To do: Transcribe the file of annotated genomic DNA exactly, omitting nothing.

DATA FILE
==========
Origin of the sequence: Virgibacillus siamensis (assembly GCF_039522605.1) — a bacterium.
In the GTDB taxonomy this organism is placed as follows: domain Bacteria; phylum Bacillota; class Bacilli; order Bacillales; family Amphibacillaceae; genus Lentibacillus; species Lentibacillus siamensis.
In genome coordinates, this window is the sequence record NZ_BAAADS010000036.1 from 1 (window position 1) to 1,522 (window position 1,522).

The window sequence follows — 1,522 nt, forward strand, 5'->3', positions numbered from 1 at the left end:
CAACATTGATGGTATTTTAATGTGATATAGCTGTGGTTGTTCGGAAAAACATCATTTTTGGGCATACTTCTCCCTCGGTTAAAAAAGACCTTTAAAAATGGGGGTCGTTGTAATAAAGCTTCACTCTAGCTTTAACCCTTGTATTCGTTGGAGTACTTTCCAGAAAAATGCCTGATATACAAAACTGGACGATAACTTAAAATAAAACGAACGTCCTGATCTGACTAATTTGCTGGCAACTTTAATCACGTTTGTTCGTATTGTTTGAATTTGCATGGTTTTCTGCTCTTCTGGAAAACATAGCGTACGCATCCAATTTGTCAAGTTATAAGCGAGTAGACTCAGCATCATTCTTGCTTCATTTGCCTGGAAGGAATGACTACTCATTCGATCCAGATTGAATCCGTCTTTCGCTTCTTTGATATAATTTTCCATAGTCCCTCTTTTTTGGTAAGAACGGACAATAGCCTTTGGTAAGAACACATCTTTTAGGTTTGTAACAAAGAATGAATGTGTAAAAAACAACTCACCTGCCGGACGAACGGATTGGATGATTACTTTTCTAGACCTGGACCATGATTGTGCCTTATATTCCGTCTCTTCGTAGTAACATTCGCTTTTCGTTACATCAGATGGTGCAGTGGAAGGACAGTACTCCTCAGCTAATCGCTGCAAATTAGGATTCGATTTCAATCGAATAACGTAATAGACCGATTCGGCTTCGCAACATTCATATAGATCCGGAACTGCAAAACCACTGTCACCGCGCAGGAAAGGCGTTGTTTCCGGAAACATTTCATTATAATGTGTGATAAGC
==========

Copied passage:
Origin of the sequence: Virgibacillus siamensis (assembly GCF_039522605.1) — a bacterium.
In the GTDB taxonomy this organism is placed as follows: domain Bacteria; phylum Bacillota; class Bacilli; order Bacillales; family Amphibacillaceae; genus Lentibacillus; species Lentibacillus siamensis.
In genome coordinates, this window is the sequence record NZ_BAAADS010000036.1 from 1 (window position 1) to 1,522 (window position 1,522).

The window sequence follows — 1,522 nt, forward strand, 5'->3', positions numbered from 1 at the left end:
CAACATTGATGGTATTTTAATGTGATATAGCTGTGGTTGTTCGGAAAAACATCATTTTTGGGCATACTTCTCCCTCGGTTAAAAAAGACCTTTAAAAATGGGGGTCGTTGTAATAAAGCTTCACTCTAGCTTTAACCCTTGTATTCGTTGGAGTACTTTCCAGAAAAATGCCTGATATACAAAACTGGACGATAACTTAAAATAAAACGAACGTCCTGATCTGACTAATTTGCTGGCAACTTTAATCACGTTTGTTCGTATTGTTTGAATTTGCATGGTTTTCTGCTCTTCTGGAAAACATAGCGTACGCATCCAATTTGTCAAGTTATAAGCGAGTAGACTCAGCATCATTCTTGCTTCATTTGCCTGGAAGGAATGACTACTCATTCGATCCAGATTGAATCCGTCTTTCGCTTCTTTGATATAATTTTCCATAGTCCCTCTTTTTTGGTAAGAACGGACAATAGCCTTTGGTAAGAACACATCTTTTAGGTTTGTAACAAAGAATGAATGTGTAAAAAACAACTCACCTGCCGGACGAACGGATTGGATGATTACTTTTCTAGACCTGGACCATGATTGTGCCTTATATTCCGTCTCTTCGTAGTAACATTCGCTTTTCGTTACATCAGATGGTGCAGTGGAAGGACAGTACTCCTCAGCTAATCGCTGCAAATTAGGATTCGATTTCAATCGAATAACGTAATAGACCGATTCGGCTTCGCAACATTCATATAGATCCGGAACTGCAAAACCACTGTCACCGCGCAGGAAAGGCGTTGTTTCCGGAAACATTTCATTATAATGTGTGATAAGC